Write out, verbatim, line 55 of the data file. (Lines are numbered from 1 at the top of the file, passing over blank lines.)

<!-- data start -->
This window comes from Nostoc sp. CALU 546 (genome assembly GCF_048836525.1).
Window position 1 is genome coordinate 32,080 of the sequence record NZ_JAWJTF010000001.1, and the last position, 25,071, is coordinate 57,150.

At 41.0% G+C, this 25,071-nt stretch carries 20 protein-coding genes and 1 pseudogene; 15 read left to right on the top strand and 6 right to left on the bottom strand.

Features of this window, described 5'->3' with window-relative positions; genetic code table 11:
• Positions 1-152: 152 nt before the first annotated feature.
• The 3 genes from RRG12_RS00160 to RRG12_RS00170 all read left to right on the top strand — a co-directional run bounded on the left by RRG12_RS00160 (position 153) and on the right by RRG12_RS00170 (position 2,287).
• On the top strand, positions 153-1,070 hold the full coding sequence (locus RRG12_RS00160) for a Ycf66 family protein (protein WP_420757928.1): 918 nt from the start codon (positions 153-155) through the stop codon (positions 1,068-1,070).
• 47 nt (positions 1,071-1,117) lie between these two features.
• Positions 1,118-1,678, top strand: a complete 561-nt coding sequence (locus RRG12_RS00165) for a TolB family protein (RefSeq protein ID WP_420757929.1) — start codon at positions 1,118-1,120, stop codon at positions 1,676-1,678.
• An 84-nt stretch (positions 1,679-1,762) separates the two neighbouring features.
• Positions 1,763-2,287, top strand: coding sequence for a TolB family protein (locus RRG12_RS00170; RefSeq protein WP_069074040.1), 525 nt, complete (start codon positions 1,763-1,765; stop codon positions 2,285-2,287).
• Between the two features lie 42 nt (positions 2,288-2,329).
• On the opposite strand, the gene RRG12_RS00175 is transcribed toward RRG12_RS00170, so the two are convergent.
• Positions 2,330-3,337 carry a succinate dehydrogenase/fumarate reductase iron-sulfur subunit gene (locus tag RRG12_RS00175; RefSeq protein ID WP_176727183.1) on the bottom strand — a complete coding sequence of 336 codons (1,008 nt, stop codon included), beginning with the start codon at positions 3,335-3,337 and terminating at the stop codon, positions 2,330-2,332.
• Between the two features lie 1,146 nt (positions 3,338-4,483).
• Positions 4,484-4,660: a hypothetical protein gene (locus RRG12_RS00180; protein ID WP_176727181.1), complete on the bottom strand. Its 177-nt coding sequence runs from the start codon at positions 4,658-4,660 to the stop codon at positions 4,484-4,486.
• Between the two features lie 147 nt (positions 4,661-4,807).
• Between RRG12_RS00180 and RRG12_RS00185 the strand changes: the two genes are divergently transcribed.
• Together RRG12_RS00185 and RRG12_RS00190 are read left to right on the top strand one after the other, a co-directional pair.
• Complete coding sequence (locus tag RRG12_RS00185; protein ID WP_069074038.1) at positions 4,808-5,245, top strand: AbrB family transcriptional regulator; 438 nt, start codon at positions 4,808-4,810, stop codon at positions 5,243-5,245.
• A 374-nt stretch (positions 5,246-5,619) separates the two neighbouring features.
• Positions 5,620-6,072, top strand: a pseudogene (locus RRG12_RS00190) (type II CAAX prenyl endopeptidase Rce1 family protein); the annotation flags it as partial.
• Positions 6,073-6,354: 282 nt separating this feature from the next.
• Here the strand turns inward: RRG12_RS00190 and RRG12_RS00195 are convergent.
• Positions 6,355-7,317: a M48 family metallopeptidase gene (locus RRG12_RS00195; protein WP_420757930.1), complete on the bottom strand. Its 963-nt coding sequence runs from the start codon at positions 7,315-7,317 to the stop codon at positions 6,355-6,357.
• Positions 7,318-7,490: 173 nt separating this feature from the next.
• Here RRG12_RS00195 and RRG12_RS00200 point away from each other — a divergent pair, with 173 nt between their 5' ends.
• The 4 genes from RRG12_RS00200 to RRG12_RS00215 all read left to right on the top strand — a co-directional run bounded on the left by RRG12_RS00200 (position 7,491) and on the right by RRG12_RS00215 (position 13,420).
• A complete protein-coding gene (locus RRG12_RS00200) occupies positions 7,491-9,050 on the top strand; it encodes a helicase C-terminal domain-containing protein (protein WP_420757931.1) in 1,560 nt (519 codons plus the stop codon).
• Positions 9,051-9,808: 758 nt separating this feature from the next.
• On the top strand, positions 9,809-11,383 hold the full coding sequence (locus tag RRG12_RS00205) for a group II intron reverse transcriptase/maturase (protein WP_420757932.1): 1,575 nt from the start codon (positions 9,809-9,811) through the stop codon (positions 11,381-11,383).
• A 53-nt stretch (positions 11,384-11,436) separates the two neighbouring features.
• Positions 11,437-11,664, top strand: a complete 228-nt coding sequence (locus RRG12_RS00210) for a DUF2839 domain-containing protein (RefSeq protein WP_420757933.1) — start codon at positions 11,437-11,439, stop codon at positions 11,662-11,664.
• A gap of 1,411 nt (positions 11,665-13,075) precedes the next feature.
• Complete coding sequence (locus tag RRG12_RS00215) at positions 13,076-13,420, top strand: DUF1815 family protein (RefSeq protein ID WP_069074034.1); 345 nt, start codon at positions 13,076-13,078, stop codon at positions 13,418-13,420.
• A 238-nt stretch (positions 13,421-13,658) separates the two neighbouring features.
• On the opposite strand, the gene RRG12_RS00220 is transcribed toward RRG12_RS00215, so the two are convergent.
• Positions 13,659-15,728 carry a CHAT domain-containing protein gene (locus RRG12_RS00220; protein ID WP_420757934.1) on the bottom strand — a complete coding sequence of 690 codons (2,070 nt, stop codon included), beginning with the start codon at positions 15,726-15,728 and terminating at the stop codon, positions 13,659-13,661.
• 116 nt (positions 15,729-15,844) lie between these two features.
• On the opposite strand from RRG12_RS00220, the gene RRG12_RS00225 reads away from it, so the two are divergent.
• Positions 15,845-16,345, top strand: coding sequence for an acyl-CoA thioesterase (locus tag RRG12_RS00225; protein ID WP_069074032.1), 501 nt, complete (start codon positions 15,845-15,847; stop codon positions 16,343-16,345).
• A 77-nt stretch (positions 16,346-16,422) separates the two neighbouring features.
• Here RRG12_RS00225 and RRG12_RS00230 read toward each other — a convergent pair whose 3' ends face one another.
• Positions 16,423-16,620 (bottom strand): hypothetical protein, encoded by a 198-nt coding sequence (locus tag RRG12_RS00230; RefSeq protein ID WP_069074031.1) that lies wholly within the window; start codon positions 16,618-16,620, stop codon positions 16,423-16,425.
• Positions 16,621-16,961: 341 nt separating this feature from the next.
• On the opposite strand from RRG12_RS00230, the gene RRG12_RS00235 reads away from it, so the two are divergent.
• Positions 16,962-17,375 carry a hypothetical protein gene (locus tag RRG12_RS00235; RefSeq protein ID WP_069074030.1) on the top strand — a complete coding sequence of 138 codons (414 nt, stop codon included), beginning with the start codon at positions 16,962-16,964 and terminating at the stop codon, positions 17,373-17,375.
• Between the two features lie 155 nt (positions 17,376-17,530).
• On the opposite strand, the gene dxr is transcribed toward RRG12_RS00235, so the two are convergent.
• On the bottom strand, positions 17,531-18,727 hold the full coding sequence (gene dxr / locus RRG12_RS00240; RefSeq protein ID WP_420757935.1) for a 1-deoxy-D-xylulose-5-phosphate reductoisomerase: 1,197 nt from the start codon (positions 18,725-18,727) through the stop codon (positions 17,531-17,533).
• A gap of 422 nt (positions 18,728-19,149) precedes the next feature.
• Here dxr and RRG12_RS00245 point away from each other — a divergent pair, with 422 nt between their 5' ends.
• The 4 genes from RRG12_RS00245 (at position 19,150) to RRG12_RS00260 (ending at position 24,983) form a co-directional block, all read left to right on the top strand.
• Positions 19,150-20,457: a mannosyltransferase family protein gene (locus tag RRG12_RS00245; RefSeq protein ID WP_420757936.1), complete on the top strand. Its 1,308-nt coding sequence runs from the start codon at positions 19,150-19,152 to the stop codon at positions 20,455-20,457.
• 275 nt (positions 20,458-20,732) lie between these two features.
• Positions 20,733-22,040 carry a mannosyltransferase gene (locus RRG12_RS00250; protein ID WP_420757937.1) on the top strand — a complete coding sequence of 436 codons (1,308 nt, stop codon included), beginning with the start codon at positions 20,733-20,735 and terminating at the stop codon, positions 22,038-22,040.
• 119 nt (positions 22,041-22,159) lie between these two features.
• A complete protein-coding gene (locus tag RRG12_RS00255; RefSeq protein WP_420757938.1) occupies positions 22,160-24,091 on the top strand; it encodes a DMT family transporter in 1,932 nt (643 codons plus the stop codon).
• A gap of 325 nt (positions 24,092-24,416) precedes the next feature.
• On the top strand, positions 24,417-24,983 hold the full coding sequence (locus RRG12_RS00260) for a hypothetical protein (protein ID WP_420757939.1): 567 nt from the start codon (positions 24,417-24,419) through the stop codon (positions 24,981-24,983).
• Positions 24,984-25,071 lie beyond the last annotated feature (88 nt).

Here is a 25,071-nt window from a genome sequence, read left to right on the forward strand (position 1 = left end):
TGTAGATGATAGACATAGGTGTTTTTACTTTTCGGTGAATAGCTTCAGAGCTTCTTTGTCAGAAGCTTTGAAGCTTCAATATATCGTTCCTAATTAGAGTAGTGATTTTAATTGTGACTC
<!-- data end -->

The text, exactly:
• 275 nt (positions 20,458-20,732) lie between these two features.